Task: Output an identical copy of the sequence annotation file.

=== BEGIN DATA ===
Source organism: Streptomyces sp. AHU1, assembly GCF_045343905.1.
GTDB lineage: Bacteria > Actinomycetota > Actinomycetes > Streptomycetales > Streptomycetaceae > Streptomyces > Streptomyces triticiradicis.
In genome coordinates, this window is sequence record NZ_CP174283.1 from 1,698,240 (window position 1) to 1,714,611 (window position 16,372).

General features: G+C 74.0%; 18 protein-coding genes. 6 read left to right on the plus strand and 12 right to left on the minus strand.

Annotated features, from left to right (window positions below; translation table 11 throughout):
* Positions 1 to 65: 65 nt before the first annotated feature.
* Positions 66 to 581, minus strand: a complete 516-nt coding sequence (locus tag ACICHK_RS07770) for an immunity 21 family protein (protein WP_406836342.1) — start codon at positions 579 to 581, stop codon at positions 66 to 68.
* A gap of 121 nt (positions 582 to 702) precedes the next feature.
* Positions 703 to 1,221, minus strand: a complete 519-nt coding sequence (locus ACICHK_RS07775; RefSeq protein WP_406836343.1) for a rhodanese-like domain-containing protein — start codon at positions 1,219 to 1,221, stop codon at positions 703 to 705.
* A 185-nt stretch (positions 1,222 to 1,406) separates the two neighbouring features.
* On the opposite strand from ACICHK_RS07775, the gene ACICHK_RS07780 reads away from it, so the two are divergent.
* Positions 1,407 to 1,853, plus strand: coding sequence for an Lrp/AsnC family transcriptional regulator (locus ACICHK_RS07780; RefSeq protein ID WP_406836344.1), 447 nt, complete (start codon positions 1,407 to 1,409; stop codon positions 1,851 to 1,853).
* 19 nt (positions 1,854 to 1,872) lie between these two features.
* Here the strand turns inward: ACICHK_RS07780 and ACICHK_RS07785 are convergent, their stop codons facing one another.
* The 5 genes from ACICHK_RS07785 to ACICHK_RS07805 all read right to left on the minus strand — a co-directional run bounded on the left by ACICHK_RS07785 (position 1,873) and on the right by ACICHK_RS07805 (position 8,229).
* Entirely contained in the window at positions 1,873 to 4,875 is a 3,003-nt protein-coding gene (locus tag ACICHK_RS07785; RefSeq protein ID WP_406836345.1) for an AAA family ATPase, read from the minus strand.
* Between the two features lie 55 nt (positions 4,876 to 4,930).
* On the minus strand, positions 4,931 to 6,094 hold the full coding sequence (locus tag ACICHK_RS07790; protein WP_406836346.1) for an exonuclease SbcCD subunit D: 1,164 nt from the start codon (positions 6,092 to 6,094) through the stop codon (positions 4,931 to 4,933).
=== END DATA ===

Source organism: Streptomyces sp. AHU1, assembly GCF_045343905.1.
GTDB lineage: Bacteria > Actinomycetota > Actinomycetes > Streptomycetales > Streptomycetaceae > Streptomyces > Streptomyces triticiradicis.
In genome coordinates, this window is sequence record NZ_CP174283.1 from 1,698,240 (window position 1) to 1,714,611 (window position 16,372).

General features: G+C 74.0%; 18 protein-coding genes. 6 read left to right on the plus strand and 12 right to left on the minus strand.

Annotated features, from left to right (window positions below; translation table 11 throughout):
* Positions 1 to 65: 65 nt before the first annotated feature.
* Positions 66 to 581, minus strand: a complete 516-nt coding sequence (locus tag ACICHK_RS07770) for an immunity 21 family protein (protein WP_406836342.1) — start codon at positions 579 to 581, stop codon at positions 66 to 68.
* A gap of 121 nt (positions 582 to 702) precedes the next feature.
* Positions 703 to 1,221, minus strand: a complete 519-nt coding sequence (locus ACICHK_RS07775; RefSeq protein WP_406836343.1) for a rhodanese-like domain-containing protein — start codon at positions 1,219 to 1,221, stop codon at positions 703 to 705.
* A 185-nt stretch (positions 1,222 to 1,406) separates the two neighbouring features.
* On the opposite strand from ACICHK_RS07775, the gene ACICHK_RS07780 reads away from it, so the two are divergent.
* Positions 1,407 to 1,853, plus strand: coding sequence for an Lrp/AsnC family transcriptional regulator (locus ACICHK_RS07780; RefSeq protein ID WP_406836344.1), 447 nt, complete (start codon positions 1,407 to 1,409; stop codon positions 1,851 to 1,853).
* 19 nt (positions 1,854 to 1,872) lie between these two features.
* Here the strand turns inward: ACICHK_RS07780 and ACICHK_RS07785 are convergent, their stop codons facing one another.
* The 5 genes from ACICHK_RS07785 to ACICHK_RS07805 all read right to left on the minus strand — a co-directional run bounded on the left by ACICHK_RS07785 (position 1,873) and on the right by ACICHK_RS07805 (position 8,229).
* Entirely contained in the window at positions 1,873 to 4,875 is a 3,003-nt protein-coding gene (locus tag ACICHK_RS07785; RefSeq protein ID WP_406836345.1) for an AAA family ATPase, read from the minus strand.
* Between the two features lie 55 nt (positions 4,876 to 4,930).
* On the minus strand, positions 4,931 to 6,094 hold the full coding sequence (locus tag ACICHK_RS07790; protein WP_406836346.1) for an exonuclease SbcCD subunit D: 1,164 nt from the start codon (positions 6,092 to 6,094) through the stop codon (positions 4,931 to 4,933).